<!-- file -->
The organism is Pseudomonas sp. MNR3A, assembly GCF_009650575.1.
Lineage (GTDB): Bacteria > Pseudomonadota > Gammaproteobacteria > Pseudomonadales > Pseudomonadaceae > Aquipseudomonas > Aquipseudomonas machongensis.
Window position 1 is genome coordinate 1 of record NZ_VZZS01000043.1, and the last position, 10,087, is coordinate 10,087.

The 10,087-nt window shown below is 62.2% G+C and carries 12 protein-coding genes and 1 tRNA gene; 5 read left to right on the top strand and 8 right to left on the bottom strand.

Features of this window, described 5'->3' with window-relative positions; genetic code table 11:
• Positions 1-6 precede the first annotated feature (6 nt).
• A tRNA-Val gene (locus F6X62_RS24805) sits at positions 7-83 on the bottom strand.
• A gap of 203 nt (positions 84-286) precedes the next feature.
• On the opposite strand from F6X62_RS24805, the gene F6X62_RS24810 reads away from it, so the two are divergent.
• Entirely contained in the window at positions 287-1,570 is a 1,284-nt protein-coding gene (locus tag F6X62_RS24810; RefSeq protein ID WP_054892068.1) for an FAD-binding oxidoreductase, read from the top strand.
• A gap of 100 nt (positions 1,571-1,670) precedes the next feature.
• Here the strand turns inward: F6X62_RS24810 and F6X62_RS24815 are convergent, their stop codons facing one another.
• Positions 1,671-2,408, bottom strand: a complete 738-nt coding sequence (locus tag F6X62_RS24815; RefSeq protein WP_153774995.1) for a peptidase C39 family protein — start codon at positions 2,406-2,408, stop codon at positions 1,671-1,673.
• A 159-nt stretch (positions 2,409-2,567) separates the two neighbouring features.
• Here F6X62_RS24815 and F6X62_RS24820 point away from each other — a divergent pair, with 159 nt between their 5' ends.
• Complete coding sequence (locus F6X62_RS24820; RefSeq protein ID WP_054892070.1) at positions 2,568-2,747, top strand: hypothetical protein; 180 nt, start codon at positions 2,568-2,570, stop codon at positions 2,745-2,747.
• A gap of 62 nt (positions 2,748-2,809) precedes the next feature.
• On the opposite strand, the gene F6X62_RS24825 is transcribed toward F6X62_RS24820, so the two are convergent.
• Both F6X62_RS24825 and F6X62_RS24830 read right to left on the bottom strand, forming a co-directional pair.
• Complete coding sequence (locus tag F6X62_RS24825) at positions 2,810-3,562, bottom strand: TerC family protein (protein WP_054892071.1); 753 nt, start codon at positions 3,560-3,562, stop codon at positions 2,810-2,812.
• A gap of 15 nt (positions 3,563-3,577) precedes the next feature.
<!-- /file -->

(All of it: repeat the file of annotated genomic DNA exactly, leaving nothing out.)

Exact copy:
The organism is Pseudomonas sp. MNR3A, assembly GCF_009650575.1.
Lineage (GTDB): Bacteria > Pseudomonadota > Gammaproteobacteria > Pseudomonadales > Pseudomonadaceae > Aquipseudomonas > Aquipseudomonas machongensis.
Window position 1 is genome coordinate 1 of record NZ_VZZS01000043.1, and the last position, 10,087, is coordinate 10,087.

The 10,087-nt window shown below is 62.2% G+C and carries 12 protein-coding genes and 1 tRNA gene; 5 read left to right on the top strand and 8 right to left on the bottom strand.

Features of this window, described 5'->3' with window-relative positions; genetic code table 11:
• Positions 1-6 precede the first annotated feature (6 nt).
• A tRNA-Val gene (locus F6X62_RS24805) sits at positions 7-83 on the bottom strand.
• A gap of 203 nt (positions 84-286) precedes the next feature.
• On the opposite strand from F6X62_RS24805, the gene F6X62_RS24810 reads away from it, so the two are divergent.
• Entirely contained in the window at positions 287-1,570 is a 1,284-nt protein-coding gene (locus tag F6X62_RS24810; RefSeq protein ID WP_054892068.1) for an FAD-binding oxidoreductase, read from the top strand.
• A gap of 100 nt (positions 1,571-1,670) precedes the next feature.
• Here the strand turns inward: F6X62_RS24810 and F6X62_RS24815 are convergent, their stop codons facing one another.
• Positions 1,671-2,408, bottom strand: a complete 738-nt coding sequence (locus tag F6X62_RS24815; RefSeq protein WP_153774995.1) for a peptidase C39 family protein — start codon at positions 2,406-2,408, stop codon at positions 1,671-1,673.
• A 159-nt stretch (positions 2,409-2,567) separates the two neighbouring features.
• Here F6X62_RS24815 and F6X62_RS24820 point away from each other — a divergent pair, with 159 nt between their 5' ends.
• Complete coding sequence (locus F6X62_RS24820; RefSeq protein ID WP_054892070.1) at positions 2,568-2,747, top strand: hypothetical protein; 180 nt, start codon at positions 2,568-2,570, stop codon at positions 2,745-2,747.
• A gap of 62 nt (positions 2,748-2,809) precedes the next feature.
• On the opposite strand, the gene F6X62_RS24825 is transcribed toward F6X62_RS24820, so the two are convergent.
• Both F6X62_RS24825 and F6X62_RS24830 read right to left on the bottom strand, forming a co-directional pair.
• Complete coding sequence (locus tag F6X62_RS24825) at positions 2,810-3,562, bottom strand: TerC family protein (protein WP_054892071.1); 753 nt, start codon at positions 3,560-3,562, stop codon at positions 2,810-2,812.
• A gap of 15 nt (positions 3,563-3,577) precedes the next feature.